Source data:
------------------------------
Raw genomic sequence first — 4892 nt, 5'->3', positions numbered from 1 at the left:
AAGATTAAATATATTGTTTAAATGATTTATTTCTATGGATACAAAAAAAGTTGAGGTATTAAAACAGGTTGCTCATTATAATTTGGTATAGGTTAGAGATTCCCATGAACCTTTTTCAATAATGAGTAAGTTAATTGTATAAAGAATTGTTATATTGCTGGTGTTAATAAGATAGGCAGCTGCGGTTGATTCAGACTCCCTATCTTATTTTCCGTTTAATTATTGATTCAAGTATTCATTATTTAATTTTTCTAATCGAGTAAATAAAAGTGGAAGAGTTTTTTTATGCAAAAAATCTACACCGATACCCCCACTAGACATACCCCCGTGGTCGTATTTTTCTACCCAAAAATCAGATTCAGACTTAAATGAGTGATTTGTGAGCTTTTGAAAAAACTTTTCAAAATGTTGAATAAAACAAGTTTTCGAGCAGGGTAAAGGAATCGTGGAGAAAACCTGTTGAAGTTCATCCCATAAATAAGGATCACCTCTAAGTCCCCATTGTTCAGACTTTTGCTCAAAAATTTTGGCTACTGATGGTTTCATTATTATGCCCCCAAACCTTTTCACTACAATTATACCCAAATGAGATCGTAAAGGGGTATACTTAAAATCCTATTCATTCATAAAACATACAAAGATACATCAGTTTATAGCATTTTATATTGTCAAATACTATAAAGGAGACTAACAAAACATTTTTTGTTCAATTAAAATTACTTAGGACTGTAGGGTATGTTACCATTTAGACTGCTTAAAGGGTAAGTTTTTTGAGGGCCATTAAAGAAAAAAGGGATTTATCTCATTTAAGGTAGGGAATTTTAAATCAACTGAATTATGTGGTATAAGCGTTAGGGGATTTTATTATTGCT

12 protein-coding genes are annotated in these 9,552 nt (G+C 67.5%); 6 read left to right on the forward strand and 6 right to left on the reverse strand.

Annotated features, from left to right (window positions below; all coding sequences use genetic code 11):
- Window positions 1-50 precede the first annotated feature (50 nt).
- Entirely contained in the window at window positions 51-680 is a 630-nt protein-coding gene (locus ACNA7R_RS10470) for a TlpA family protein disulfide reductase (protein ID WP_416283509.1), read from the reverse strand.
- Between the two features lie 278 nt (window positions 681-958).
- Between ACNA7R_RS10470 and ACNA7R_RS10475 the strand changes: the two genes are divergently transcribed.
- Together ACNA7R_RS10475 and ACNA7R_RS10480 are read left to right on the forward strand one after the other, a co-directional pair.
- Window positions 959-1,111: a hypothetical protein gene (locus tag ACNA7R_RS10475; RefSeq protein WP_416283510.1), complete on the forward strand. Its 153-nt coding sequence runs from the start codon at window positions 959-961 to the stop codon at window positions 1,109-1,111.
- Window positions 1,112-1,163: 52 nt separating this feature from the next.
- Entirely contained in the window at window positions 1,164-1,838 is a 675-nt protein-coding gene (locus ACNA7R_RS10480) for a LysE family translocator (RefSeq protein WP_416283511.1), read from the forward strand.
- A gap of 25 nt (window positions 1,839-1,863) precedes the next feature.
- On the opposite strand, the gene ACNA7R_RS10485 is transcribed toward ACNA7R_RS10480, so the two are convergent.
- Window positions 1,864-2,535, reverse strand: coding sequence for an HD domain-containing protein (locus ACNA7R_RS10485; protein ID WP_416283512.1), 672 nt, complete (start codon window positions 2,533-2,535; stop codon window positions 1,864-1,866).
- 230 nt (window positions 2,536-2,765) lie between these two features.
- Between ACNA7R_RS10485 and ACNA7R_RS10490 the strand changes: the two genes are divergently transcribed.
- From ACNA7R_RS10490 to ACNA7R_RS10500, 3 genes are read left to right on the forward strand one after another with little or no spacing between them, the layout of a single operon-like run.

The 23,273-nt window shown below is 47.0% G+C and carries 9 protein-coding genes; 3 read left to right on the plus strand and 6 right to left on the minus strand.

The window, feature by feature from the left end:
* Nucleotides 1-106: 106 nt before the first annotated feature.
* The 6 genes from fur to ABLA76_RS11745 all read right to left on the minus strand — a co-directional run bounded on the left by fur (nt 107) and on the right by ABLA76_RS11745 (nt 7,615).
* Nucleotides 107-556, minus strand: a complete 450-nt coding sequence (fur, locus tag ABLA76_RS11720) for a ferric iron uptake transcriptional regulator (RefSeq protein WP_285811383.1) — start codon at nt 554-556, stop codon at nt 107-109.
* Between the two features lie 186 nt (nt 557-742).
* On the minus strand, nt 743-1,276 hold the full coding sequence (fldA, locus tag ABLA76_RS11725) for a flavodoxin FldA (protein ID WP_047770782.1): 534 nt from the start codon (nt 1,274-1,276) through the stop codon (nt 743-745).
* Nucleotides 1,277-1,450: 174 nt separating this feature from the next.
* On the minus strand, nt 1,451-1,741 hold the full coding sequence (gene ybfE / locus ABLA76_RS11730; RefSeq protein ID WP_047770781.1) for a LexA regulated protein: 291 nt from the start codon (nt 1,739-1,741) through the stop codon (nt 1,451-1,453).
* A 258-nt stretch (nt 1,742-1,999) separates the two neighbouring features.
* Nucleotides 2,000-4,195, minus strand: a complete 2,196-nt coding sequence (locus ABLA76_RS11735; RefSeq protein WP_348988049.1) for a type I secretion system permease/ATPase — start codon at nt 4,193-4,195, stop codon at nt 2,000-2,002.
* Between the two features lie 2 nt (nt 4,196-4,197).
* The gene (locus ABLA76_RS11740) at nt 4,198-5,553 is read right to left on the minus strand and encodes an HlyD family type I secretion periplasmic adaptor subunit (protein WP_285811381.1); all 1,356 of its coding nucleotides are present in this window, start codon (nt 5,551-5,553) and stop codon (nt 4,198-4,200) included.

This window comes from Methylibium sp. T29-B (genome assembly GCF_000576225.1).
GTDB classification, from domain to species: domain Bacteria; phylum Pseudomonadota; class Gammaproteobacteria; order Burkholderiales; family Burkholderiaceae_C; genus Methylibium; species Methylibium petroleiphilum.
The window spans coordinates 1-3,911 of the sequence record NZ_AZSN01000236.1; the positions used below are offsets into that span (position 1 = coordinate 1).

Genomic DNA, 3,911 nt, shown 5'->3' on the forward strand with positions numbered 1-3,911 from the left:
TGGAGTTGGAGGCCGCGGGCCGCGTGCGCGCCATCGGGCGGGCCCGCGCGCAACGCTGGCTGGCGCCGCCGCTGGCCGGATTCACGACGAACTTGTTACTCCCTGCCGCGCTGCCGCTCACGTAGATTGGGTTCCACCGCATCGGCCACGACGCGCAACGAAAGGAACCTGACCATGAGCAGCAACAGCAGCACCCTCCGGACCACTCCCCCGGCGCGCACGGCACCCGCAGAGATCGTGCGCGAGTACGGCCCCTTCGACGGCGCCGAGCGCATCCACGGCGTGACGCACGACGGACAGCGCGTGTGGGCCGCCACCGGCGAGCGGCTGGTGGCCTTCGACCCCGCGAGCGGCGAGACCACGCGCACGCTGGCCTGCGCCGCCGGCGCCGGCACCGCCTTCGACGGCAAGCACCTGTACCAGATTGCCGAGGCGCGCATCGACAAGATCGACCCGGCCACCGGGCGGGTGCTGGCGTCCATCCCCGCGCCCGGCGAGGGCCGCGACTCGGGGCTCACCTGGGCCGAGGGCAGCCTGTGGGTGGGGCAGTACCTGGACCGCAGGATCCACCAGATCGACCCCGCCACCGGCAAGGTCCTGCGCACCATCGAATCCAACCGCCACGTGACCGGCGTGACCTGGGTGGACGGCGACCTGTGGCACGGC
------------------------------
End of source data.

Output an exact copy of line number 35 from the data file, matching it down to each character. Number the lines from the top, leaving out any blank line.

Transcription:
Genomic DNA, 3,911 nt, shown 5'->3' on the forward strand with positions numbered 1-3,911 from the left: